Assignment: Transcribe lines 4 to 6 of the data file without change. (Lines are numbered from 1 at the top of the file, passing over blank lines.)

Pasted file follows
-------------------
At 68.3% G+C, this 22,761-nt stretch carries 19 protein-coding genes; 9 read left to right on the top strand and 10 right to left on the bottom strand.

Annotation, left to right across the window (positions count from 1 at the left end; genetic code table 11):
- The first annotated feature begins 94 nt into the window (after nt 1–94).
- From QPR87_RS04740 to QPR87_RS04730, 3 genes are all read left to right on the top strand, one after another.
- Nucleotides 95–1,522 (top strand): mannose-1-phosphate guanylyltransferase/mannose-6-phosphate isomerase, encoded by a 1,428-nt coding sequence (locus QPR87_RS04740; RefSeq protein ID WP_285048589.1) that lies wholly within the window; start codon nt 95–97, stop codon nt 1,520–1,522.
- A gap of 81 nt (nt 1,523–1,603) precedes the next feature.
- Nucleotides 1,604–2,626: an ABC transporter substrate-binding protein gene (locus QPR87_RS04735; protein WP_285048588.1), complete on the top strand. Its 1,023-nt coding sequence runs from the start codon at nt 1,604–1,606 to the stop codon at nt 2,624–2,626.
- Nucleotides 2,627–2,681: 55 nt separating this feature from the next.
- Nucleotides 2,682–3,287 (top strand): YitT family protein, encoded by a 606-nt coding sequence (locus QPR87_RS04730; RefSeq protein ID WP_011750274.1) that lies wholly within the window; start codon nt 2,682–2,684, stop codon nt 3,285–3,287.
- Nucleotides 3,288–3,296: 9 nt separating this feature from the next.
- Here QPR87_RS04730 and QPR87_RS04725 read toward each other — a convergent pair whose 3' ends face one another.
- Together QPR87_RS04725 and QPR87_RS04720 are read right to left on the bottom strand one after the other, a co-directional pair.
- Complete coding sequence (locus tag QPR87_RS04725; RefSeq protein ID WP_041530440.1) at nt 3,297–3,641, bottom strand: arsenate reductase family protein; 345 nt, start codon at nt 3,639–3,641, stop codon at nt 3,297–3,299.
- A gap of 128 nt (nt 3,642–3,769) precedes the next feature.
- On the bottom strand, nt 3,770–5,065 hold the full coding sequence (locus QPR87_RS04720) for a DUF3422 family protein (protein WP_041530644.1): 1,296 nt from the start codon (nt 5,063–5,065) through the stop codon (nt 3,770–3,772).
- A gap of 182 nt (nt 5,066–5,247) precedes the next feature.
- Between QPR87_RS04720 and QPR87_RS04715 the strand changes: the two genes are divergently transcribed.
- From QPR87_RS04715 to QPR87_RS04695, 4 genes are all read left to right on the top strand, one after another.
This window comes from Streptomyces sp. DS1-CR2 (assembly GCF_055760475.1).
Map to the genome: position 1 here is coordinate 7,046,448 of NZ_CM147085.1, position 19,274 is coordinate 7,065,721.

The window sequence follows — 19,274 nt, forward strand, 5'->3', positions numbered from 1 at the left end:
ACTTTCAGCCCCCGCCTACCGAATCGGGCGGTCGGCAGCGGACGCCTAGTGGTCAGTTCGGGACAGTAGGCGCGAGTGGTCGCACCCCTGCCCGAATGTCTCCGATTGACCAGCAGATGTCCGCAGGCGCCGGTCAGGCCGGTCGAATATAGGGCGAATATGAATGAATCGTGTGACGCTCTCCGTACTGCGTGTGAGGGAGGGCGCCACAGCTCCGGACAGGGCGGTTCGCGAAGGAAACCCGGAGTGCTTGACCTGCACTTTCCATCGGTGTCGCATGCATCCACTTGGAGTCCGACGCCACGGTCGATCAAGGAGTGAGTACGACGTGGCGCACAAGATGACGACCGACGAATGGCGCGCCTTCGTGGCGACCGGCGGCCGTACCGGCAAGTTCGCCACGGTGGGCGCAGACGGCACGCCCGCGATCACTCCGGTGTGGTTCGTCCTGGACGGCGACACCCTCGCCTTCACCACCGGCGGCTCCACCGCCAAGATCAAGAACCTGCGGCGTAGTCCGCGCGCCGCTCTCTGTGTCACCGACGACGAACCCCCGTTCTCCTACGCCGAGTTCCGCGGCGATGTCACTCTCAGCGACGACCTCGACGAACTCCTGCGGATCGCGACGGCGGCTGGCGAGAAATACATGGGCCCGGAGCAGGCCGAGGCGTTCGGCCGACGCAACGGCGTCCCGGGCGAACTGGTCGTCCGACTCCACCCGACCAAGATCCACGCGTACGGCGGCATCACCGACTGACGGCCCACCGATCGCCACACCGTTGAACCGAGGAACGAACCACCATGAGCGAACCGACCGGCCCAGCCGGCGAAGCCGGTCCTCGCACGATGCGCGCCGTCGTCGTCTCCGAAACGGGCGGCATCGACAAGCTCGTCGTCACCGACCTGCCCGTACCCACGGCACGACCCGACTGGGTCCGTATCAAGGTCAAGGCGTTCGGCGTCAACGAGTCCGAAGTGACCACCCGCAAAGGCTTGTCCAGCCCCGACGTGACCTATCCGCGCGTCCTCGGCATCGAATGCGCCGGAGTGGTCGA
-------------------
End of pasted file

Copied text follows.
- From QPR87_RS04740 to QPR87_RS04730, 3 genes are all read left to right on the top strand, one after another.
- Nucleotides 95–1,522 (top strand): mannose-1-phosphate guanylyltransferase/mannose-6-phosphate isomerase, encoded by a 1,428-nt coding sequence (locus QPR87_RS04740; RefSeq protein ID WP_285048589.1) that lies wholly within the window; start codon nt 95–97, stop codon nt 1,520–1,522.
- A gap of 81 nt (nt 1,523–1,603) precedes the next feature.